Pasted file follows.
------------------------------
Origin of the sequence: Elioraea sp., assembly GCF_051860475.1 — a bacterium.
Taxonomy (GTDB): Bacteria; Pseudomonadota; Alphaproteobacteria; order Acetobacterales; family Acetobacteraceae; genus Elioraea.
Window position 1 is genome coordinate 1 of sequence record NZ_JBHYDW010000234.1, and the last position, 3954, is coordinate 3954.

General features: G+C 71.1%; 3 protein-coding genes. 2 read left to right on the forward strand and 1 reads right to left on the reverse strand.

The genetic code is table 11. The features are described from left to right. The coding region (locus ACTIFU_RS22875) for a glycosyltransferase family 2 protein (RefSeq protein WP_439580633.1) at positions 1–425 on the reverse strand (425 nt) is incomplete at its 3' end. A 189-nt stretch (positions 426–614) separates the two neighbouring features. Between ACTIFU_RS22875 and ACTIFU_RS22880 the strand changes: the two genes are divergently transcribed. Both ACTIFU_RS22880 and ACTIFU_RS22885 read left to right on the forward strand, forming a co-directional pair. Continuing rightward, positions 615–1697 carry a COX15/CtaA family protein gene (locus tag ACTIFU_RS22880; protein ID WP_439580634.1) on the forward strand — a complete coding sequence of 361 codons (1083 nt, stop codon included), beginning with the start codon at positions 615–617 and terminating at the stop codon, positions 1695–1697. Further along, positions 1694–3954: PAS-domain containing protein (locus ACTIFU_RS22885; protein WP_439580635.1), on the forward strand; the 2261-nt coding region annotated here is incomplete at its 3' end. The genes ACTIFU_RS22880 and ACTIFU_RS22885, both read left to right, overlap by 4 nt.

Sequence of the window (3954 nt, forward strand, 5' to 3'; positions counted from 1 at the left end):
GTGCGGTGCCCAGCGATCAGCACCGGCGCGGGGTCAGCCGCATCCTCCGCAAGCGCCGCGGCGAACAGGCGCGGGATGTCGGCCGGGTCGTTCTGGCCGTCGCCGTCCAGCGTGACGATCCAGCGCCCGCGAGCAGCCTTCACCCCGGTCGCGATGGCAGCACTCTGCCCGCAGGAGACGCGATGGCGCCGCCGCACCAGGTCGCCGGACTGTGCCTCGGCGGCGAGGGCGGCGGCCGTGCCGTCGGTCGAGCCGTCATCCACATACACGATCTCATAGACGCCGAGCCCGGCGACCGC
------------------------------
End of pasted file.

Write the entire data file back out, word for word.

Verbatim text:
Origin of the sequence: Elioraea sp., assembly GCF_051860475.1 — a bacterium.
Taxonomy (GTDB): Bacteria; Pseudomonadota; Alphaproteobacteria; order Acetobacterales; family Acetobacteraceae; genus Elioraea.
Window position 1 is genome coordinate 1 of sequence record NZ_JBHYDW010000234.1, and the last position, 3954, is coordinate 3954.

General features: G+C 71.1%; 3 protein-coding genes. 2 read left to right on the forward strand and 1 reads right to left on the reverse strand.

The genetic code is table 11. The features are described from left to right. The coding region (locus ACTIFU_RS22875) for a glycosyltransferase family 2 protein (RefSeq protein WP_439580633.1) at positions 1–425 on the reverse strand (425 nt) is incomplete at its 3' end. A 189-nt stretch (positions 426–614) separates the two neighbouring features. Between ACTIFU_RS22875 and ACTIFU_RS22880 the strand changes: the two genes are divergently transcribed. Both ACTIFU_RS22880 and ACTIFU_RS22885 read left to right on the forward strand, forming a co-directional pair. Continuing rightward, positions 615–1697 carry a COX15/CtaA family protein gene (locus tag ACTIFU_RS22880; protein ID WP_439580634.1) on the forward strand — a complete coding sequence of 361 codons (1083 nt, stop codon included), beginning with the start codon at positions 615–617 and terminating at the stop codon, positions 1695–1697. Further along, positions 1694–3954: PAS-domain containing protein (locus ACTIFU_RS22885; protein WP_439580635.1), on the forward strand; the 2261-nt coding region annotated here is incomplete at its 3' end. The genes ACTIFU_RS22880 and ACTIFU_RS22885, both read left to right, overlap by 4 nt.

Sequence of the window (3954 nt, forward strand, 5' to 3'; positions counted from 1 at the left end):
GTGCGGTGCCCAGCGATCAGCACCGGCGCGGGGTCAGCCGCATCCTCCGCAAGCGCCGCGGCGAACAGGCGCGGGATGTCGGCCGGGTCGTTCTGGCCGTCGCCGTCCAGCGTGACGATCCAGCGCCCGCGAGCAGCCTTCACCCCGGTCGCGATGGCAGCACTCTGCCCGCAGGAGACGCGATGGCGCCGCCGCACCAGGTCGCCGGACTGTGCCTCGGCGGCGAGGGCGGCGGCCGTGCCGTCGGTCGAGCCGTCATCCACATACACGATCTCATAGACGCCGAGCCCGGCGACCGC